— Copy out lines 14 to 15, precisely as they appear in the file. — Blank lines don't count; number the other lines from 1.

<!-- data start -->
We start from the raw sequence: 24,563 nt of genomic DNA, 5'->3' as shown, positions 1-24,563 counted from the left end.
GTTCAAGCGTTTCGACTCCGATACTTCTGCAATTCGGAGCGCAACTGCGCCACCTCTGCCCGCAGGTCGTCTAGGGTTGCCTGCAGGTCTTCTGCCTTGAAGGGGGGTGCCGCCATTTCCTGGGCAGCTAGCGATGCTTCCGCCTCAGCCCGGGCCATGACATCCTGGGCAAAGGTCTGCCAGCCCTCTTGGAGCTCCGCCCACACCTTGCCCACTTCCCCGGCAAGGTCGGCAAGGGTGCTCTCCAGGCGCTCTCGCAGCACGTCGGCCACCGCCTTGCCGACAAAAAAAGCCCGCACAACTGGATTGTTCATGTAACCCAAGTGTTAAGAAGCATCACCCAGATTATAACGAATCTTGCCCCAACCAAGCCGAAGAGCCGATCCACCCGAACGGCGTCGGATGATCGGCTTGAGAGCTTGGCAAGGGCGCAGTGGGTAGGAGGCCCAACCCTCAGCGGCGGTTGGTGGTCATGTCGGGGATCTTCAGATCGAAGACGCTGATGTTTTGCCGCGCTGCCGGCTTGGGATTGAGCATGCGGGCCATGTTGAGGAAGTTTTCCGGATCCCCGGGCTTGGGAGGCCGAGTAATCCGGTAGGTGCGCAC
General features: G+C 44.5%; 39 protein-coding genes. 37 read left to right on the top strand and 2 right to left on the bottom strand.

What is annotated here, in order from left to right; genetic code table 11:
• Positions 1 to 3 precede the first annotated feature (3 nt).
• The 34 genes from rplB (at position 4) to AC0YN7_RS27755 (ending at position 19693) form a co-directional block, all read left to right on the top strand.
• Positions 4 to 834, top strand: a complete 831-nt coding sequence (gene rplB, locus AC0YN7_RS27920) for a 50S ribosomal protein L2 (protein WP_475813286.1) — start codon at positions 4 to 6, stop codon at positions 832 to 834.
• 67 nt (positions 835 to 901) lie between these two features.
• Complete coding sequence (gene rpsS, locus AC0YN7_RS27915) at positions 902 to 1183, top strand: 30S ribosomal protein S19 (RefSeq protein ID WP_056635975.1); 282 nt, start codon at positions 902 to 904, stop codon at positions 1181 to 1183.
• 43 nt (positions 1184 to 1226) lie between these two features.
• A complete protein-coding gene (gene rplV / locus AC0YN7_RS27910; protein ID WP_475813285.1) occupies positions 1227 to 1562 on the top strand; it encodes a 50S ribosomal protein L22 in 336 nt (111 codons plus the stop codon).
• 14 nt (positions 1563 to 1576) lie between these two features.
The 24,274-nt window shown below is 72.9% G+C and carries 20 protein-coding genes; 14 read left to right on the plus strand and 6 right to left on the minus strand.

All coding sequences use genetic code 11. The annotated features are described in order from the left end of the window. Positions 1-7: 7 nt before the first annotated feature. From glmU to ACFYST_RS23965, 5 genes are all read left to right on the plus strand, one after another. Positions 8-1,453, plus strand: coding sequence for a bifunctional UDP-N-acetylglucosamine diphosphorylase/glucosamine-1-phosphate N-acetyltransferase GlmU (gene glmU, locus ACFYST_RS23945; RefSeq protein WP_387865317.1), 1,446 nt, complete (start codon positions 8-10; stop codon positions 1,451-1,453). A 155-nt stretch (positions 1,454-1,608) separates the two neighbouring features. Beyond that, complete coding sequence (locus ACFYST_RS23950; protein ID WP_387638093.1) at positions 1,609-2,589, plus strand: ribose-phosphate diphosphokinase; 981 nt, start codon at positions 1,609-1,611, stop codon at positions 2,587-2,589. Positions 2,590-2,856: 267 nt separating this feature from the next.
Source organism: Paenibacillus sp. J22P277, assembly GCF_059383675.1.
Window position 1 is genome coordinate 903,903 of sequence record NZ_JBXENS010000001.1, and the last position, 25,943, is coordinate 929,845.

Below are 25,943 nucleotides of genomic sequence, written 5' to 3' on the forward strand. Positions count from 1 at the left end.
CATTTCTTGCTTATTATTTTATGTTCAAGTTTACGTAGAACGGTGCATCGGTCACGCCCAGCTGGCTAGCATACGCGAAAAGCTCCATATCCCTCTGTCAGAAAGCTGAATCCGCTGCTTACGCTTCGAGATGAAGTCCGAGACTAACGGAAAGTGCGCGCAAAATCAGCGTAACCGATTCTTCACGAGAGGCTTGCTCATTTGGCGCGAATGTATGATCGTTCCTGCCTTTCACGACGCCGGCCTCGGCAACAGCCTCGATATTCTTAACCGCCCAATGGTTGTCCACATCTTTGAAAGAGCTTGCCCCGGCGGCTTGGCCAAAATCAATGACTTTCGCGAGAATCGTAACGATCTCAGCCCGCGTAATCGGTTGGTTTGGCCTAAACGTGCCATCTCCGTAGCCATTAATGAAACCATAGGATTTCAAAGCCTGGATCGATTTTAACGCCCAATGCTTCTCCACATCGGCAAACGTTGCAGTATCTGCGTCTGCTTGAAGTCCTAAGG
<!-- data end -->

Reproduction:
All coding sequences use genetic code 11. The annotated features are described in order from the left end of the window. Positions 1-7: 7 nt before the first annotated feature. From glmU to ACFYST_RS23965, 5 genes are all read left to right on the plus strand, one after another. Positions 8-1,453, plus strand: coding sequence for a bifunctional UDP-N-acetylglucosamine diphosphorylase/glucosamine-1-phosphate N-acetyltransferase GlmU (gene glmU, locus ACFYST_RS23945; RefSeq protein WP_387865317.1), 1,446 nt, complete (start codon positions 8-10; stop codon positions 1,451-1,453). A 155-nt stretch (positions 1,454-1,608) separates the two neighbouring features. Beyond that, complete coding sequence (locus ACFYST_RS23950; protein ID WP_387638093.1) at positions 1,609-2,589, plus strand: ribose-phosphate diphosphokinase; 981 nt, start codon at positions 1,609-1,611, stop codon at positions 2,587-2,589. Positions 2,590-2,856: 267 nt separating this feature from the next.
Source organism: Paenibacillus sp. J22P277, assembly GCF_059383675.1.